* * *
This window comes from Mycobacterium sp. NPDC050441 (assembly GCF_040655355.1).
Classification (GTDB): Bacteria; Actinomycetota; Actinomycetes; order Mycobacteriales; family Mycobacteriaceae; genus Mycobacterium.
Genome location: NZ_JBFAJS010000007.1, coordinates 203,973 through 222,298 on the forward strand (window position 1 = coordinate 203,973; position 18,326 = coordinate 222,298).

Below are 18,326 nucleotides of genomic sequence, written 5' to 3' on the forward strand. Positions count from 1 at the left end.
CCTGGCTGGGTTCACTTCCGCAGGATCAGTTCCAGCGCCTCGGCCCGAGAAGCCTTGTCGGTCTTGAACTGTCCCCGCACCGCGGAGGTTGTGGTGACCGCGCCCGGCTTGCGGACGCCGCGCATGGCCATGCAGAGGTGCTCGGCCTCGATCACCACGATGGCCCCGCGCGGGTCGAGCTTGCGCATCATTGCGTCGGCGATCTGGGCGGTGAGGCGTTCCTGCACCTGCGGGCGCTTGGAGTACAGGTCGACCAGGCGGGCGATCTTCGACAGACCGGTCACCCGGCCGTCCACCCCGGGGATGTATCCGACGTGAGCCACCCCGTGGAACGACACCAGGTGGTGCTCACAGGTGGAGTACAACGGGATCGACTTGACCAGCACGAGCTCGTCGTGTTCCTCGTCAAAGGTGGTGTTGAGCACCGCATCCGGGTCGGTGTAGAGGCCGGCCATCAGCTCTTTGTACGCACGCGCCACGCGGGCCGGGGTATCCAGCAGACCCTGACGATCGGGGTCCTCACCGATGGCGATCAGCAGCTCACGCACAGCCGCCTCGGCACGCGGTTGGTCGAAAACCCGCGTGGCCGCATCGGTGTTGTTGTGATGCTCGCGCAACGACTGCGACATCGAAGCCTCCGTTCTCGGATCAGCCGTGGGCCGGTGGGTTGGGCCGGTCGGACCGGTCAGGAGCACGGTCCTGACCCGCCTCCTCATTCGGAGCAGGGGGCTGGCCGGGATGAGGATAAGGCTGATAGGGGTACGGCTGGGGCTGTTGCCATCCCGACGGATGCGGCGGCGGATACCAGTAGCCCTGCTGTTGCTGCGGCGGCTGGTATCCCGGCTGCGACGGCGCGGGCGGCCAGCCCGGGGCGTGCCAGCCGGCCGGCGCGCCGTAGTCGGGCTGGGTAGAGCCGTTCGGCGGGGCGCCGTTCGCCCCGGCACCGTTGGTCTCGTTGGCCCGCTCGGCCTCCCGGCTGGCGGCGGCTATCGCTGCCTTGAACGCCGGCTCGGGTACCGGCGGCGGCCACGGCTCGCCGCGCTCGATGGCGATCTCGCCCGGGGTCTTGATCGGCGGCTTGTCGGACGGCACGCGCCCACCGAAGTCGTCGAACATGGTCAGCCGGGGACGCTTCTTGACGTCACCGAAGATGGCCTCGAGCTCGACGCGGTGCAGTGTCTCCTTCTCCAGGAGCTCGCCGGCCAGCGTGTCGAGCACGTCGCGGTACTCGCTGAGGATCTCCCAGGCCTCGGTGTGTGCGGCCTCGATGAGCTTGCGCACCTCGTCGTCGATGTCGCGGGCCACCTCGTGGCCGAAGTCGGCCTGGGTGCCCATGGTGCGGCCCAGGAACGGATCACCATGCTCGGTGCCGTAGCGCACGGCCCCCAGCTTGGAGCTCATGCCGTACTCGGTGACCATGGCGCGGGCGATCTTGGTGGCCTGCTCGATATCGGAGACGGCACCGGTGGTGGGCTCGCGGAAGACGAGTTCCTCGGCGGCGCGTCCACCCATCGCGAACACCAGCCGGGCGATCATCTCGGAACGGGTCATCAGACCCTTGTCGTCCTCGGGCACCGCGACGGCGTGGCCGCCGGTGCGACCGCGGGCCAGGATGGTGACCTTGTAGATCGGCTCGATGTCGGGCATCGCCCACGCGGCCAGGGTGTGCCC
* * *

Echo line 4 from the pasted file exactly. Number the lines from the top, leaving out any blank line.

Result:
Below are 18,326 nucleotides of genomic sequence, written 5' to 3' on the forward strand. Positions count from 1 at the left end.